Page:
Governor Walz and Lieutenant Governor Flanagan’s revised budget proposes distributing Walz checks of up to $1,000 directly to Minnesotans. Single filers would receive a $500 payment while a married couple would receive a $1,000 payment. More than 2.7 million Minnesota households would receive a Walz Check under this proposal.
Develop economic growth
The governor and lieutenant governor also propose investing $73 million to address inflationary pressures facing Minnesota public pension retirees and $20 million in the Main Street Economic Revitalization Program to continue. to provide funds to help communities rebuild and recover. Governor and Lieutenant Governor also recommend additional investment in Small Business Partnership Grants to enable nonprofits to provide business development services to even more Black small business owners and entrepreneurs , Native and Colored throughout the state.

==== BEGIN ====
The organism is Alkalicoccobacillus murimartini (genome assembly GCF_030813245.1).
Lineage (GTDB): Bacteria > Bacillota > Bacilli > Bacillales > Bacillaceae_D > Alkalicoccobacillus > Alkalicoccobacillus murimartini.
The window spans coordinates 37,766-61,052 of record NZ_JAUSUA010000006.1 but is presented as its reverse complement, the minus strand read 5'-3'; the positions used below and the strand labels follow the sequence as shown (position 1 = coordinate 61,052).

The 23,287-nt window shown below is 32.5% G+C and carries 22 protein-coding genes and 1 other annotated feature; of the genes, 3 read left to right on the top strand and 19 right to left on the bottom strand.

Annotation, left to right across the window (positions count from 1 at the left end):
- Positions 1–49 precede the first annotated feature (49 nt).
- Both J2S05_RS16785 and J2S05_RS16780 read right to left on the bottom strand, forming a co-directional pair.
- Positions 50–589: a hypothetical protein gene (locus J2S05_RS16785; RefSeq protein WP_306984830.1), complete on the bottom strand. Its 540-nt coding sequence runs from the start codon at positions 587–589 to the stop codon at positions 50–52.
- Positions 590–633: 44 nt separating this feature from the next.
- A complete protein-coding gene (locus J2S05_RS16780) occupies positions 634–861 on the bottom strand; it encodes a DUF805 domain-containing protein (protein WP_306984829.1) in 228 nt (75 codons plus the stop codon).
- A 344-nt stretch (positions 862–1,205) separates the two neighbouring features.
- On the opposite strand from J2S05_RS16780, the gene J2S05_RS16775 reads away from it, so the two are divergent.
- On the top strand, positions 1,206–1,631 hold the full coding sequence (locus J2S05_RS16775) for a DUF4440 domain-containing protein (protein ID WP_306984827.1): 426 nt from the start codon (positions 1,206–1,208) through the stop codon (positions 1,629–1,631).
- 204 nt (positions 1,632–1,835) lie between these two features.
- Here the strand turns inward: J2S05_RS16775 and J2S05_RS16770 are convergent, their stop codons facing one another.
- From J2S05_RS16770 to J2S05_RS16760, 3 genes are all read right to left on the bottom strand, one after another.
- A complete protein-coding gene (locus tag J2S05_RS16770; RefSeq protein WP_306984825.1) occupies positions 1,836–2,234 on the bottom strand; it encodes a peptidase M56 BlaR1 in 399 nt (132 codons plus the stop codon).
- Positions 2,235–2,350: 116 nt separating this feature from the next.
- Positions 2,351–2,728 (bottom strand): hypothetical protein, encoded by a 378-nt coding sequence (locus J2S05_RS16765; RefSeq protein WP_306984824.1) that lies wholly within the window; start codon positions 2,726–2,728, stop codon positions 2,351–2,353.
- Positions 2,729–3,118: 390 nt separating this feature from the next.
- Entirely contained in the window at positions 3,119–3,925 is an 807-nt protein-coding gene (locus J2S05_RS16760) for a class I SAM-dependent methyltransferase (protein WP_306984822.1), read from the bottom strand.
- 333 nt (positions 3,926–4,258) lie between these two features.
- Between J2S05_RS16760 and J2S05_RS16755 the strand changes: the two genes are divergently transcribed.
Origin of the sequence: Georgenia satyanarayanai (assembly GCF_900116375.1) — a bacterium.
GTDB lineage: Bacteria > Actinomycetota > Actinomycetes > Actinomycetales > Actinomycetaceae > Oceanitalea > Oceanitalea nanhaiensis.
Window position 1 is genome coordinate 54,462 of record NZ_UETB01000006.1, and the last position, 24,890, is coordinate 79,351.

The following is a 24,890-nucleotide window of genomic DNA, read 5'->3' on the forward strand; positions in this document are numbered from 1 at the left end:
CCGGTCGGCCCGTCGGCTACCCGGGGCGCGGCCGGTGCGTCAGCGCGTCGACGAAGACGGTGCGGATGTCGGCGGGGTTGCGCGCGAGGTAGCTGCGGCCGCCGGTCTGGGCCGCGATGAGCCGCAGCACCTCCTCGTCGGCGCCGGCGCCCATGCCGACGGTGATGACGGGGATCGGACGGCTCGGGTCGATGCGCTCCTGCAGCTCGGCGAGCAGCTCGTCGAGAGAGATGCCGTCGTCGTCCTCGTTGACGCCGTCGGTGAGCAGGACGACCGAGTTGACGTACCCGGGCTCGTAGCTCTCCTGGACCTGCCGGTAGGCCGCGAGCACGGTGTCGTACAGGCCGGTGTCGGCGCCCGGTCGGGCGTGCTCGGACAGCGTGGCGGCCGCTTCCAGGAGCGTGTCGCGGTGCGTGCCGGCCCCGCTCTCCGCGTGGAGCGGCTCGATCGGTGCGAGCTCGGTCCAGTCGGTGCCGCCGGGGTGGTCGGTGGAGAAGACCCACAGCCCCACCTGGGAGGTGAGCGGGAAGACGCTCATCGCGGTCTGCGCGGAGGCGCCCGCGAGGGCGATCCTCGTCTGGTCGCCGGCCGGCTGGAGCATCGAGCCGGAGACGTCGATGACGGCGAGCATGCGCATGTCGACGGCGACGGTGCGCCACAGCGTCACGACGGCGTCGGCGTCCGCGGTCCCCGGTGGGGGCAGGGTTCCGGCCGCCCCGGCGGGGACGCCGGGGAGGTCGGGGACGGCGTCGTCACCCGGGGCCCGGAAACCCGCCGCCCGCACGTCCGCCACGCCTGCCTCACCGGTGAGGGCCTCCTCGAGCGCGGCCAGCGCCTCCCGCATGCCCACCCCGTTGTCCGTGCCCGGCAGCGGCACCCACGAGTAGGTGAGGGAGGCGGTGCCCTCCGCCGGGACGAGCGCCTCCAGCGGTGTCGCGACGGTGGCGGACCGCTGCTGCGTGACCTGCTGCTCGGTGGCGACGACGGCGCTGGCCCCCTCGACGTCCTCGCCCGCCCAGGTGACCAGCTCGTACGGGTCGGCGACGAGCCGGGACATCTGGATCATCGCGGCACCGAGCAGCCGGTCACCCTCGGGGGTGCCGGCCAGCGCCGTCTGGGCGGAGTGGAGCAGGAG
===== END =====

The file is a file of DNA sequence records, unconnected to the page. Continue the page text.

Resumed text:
Increase educational opportunities
The Walz-Flanagan Budget recommends $10 million annually to develop rigorous coursework and vocational and technical training for historically underserved students and college students in Greater Minnesota. It also recommends a $15 million investment in the Tech Youth Training program – to prepare the future of our Black, Indigenous and People of Color (BIPOC) workforce, students and youth to meet the demands of the Minnesota’s growing tech industry and leaving the program with connections. to the employer ready to hire in the highest paying careers in the state.
Advanced Workforce Development